Many utilities have deployed and rely on large-scale wireless mesh networks, including Florida Power and Light, which initially deployed approximately 4 million smart meters in the Miami area and then some years later added 500,000 street lights on to the same network. The Wi-SUN Field Area Network (FAN) wireless mesh network is a highly secure IoT network solution for smart cities. But how a Wi-SUN FAN operates, and why it’s secure, is a topic for another article.
In short, Wi-SUN FAN mesh networks are massively scalable, resilient and secure. Supported by a robust certification programme, Wi-SUN member organisations deliver interoperable products for inclusion on FAN networks. Using digital certificates, with firmware signing, ensures that even if a device is compromised, it will be unable to adversely affect the network. Wi-SUN Alliance has established an agreement with GlobalSign, a global certificate authority, which is organised in a way to deliver very large volumes of digital certificates to Wi-SUN member companies at very low costs.
The data rate and resilience of the Wi-SUN FAN mesh network provides support for over the air upgrades, enabling manufacturers to provide support for security patches and bug fixes on a live network.
Future-proofing – Why do many cities begin with street lights in their IoT deployments?
The IoT provides a means to interconnect inanimate devices – ‘Things’ – and allows them to communicate with each other and also with a control centre. Smart Cities are deploying more IoT in their infrastructure with the aim of making them more efficient, environmentally clean and secure.
Street lighting is a great place to start in making a city ‘smart’, as the business justification for upgrading street lights to LED street lights is easily made; cities save both on operational costs and maintenance and these savings quickly offset the cost of the initial capital investment for LED street lights. Using a Wi-SUN FAN mesh for the street light communications network makes it straightforward to add further devices in the future, including traffic signals, traffic sensors, environmental monitoring, and people sensors. These additional devices can then intercommunicate, providing opportunities for local, devolved applications, such as dynamically adjusting street light levels based on the presence of traffic or pedestrians.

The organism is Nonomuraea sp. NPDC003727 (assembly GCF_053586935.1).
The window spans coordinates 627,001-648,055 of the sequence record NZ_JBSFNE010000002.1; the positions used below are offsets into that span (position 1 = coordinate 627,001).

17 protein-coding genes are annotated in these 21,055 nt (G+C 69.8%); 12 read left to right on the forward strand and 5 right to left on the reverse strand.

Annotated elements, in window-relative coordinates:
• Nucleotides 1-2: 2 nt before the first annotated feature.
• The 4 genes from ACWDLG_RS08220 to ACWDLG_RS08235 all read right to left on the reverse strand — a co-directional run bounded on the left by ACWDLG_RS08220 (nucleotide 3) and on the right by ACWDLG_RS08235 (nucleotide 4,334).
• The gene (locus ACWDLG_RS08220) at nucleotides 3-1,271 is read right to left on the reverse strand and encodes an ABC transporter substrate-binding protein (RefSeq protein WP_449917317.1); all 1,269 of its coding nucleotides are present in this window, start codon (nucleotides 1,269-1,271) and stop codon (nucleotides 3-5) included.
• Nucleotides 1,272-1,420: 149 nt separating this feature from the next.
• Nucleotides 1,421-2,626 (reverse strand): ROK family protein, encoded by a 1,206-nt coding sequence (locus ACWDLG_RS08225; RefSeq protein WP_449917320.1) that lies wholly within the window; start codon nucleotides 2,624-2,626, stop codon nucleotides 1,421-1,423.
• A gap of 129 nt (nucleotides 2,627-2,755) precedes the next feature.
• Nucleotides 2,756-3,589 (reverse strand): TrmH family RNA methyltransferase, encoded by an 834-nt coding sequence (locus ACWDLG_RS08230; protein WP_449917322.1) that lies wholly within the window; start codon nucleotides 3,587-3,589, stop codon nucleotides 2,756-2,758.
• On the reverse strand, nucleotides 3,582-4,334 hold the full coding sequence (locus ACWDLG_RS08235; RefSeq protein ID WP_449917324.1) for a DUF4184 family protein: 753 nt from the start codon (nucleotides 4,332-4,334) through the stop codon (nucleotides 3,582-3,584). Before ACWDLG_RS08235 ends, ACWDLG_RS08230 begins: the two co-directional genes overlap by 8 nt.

Copenhagen is a case in point. It began with an initial deployment of 20,000 street lights and then added traffic and people sensors. Typically brightness levels of street lights are reduced by up to 50% at night, but when a sensor detects a pedestrian or cyclist the light level is automatically increased.
There are those that attempt to promote “security through obscurity”, but that just doesn’t work. If your network is important enough, then someone will hack it. It is far more secure to use technology that’s been validated by 100s of millions of devices across global networks based on designs that have been verified by a global engineering community.
Phil Beecher, is President and CEO of the Wi-SUN Alliance. This is based on his talk at TEISS in February 2019.